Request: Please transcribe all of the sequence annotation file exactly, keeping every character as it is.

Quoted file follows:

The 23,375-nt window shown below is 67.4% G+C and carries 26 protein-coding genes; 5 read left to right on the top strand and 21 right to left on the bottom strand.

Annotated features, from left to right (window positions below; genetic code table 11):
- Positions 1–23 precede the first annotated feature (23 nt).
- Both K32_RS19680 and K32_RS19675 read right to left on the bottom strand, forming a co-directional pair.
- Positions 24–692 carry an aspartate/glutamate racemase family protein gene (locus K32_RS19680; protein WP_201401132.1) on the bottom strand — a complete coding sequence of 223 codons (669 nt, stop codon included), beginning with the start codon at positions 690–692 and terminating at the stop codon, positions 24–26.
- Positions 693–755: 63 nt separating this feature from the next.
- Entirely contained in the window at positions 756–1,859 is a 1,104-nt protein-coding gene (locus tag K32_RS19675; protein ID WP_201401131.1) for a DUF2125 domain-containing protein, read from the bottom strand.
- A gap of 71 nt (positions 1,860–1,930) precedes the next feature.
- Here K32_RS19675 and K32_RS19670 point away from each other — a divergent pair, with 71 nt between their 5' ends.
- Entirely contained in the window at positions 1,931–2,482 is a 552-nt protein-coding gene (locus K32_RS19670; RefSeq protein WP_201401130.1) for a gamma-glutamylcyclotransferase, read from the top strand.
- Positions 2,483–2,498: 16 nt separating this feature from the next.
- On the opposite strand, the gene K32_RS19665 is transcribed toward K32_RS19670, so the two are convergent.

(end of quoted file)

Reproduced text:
The 23,375-nt window shown below is 67.4% G+C and carries 26 protein-coding genes; 5 read left to right on the top strand and 21 right to left on the bottom strand.

Annotated features, from left to right (window positions below; genetic code table 11):
- Positions 1–23 precede the first annotated feature (23 nt).
- Both K32_RS19680 and K32_RS19675 read right to left on the bottom strand, forming a co-directional pair.
- Positions 24–692 carry an aspartate/glutamate racemase family protein gene (locus K32_RS19680; protein WP_201401132.1) on the bottom strand — a complete coding sequence of 223 codons (669 nt, stop codon included), beginning with the start codon at positions 690–692 and terminating at the stop codon, positions 24–26.
- Positions 693–755: 63 nt separating this feature from the next.
- Entirely contained in the window at positions 756–1,859 is a 1,104-nt protein-coding gene (locus tag K32_RS19675; protein ID WP_201401131.1) for a DUF2125 domain-containing protein, read from the bottom strand.
- A gap of 71 nt (positions 1,860–1,930) precedes the next feature.
- Here K32_RS19675 and K32_RS19670 point away from each other — a divergent pair, with 71 nt between their 5' ends.
- Entirely contained in the window at positions 1,931–2,482 is a 552-nt protein-coding gene (locus K32_RS19670; RefSeq protein WP_201401130.1) for a gamma-glutamylcyclotransferase, read from the top strand.
- Positions 2,483–2,498: 16 nt separating this feature from the next.
- On the opposite strand, the gene K32_RS19665 is transcribed toward K32_RS19670, so the two are convergent.